A blue-grey haze covered Aizawl town and the hills around. The morning sun shone through dully, like an orange ball enfolded in gauzy cloth. The smell of smoke hung in the air.
Charred-black hillsides lay naked under the April sun, waiting for rain. As was the normal annual practice, the forests had been slashed and burned for cultivation.
Sunday morning church-bells pealed. In different tones and rhythms. Some chimed a musical ‘Tong-tee Tong-tee’, some clanged a hurried call like school bells, while others boomed a dignified bass. They rang out from all directions.
People of all ages hurried towards their churches, going up or down steps on the hillside, depending on the location of their houses. Men in suits and ties, women in tops and colourful puan. Older women with hair tied in a bun or cut short and curled. Younger women in high-heeled shoes, long hair let loose. Little girls in pretty dresses, little boys in shirts and pants.
A few well-to-do were dropped at the church gates by cars; most walked the distance from their homes. None had to walk very far as each locality had its own church. “Chibai!” men and women greeted one another as they met. They walked along in twos and threes, chatting.
“The rains are late this year.”
“Our reservoir is empty. With the government supply not at all regular, water is a big worry.”
“Cultivation can’t be done without rain.”
“They’ve all finished lo hal. It’s high time for the spring showers. At this rate we could face another famine…”
Others discussed the political situation.
“The peace process is not moving forward. After the new government came to power at the Centre, it has slowed down and then stopped altogether.”
“True. We are all longing and waiting for peace and yet…”
“If only the leaders would bring some solution! We are all tired of the unrest and the army operations.”
A young couple was heading towards Mission Veng church among the others. The man, in a medium-grey suit and matching tie, walked a step or two ahead of his wife with long, easy strides. He exchanged pleasantries with some people in a cheerful voice. The woman, moving along silently behind him, was struggling to keep step with her husband. Her high-heeled shoes made the walk down the slope rather difficult. Her petite figure was clad in a brown puan with geometrical designs, and a lime-yellow top. She had straight, fine black hair, blunt-cut at chin level and parted in the middle.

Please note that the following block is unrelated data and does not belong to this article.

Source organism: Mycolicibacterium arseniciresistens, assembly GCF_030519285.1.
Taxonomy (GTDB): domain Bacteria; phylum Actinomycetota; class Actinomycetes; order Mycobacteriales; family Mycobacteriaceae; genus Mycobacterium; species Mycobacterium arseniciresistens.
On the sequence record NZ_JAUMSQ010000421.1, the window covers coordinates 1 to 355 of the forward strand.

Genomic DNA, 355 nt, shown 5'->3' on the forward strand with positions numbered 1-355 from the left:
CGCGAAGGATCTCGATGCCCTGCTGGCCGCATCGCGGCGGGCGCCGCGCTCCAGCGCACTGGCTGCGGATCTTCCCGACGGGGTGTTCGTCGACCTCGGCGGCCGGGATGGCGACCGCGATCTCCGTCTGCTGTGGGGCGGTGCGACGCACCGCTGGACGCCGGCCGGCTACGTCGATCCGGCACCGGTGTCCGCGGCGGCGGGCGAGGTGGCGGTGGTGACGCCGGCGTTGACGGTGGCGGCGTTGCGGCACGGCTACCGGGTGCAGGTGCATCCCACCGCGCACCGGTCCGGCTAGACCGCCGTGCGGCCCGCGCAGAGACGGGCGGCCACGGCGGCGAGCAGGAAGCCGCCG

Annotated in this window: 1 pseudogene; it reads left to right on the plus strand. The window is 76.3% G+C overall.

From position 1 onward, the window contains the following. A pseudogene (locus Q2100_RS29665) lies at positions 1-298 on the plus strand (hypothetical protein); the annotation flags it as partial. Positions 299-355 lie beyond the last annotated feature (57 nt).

An elderly woman turned, offered a hand to the young wife and said, “O, Sanga, here, let me shake hands with the new bride. How should we call you? ‘Zorami’, or ‘Pari’?”
“Most people call me Zorami,” the young woman said, smiling, as they shook hands.
“So we’ll also call you Zorami. We could not come to the wedding because my husband was down with fever.”
“That’s too bad. How is he now?” Sanga asked.
“His fever is gone, but he’s at home. He doesn’t yet feel well enough to come to church.”
“I hope he gets well soon.”
“He should be fine in another day or two. So, you’ve got yourself a pretty wife after a long wait!”
“It takes patience to get the best things in life!” he said with a smile.
“You’re right,” the woman smiled back.
Inside the church, the singing started with drumbeats. Those who were standing outside, conversing, moved in. They passed the open porch and entered through either of the two doors. Inside, the wooden pews were arranged in three sections – two of them close to two walls, lined with windows, and one in the middle, all facing away from the entrance. Two aisles divided the sections. At the far end, opposite to the entrance, was a raised platform, on which the pulpit stood. On a chair right in the middle of the raised platform, in front of the pulpit, sat the chairman, facing the pews. There was a small lectern to his left. On the right and the left sides of the pulpit, on separate small tables, stood big brass bowls of skilfully arranged Easter lilies.
The worshippers poured in, rapidly filling the pews. The singing went on until the wall-clock struck ten. At the same moment, the second bell rang out. The chairman stood up and announced, “We now call on our tantu Pi Rimawii to open the meeting with Bible reading and prayer.”
A middle-aged woman came forward. She stood behind the lectern to the left of the chairman, placed her Bible on it and began reading in a clear voice: “The Gospel according to Luke, chapter thirteen, verses ten to thirteen.
“One Sabbath day as Jesus was teaching in a synagogue, he saw a woman who had been crippled by an evil spirit. She had been bent double for eighteen years and was unable to stand up straight.”
Zorami kept very still as she listened. She was sitting in a pew at the back-most row. She and Sanga had been married in this same church four days ago. “I, Zorampari, take you, Lalliansanga…” she had vowed. They had both sworn to have and to hold each other until death should part them.
This was the first Sunday they had come to church together as a wedded couple. They sat apart on different benches. He went to sit with his friends some rows ahead, while she slipped into one end of the last row. Next to her sat a young couple with a baby. The woman held the sleeping infant, wrapped in a floral blanket, on her lap. The fragrance of baby-oil and baby-powder drifted towards Zorami. The father seemed unable to keep his eyes off his sleeping child.
“When Jesus saw her, he called her over and said, ‘Woman, you are healed of your sickness.’“
The reading continued.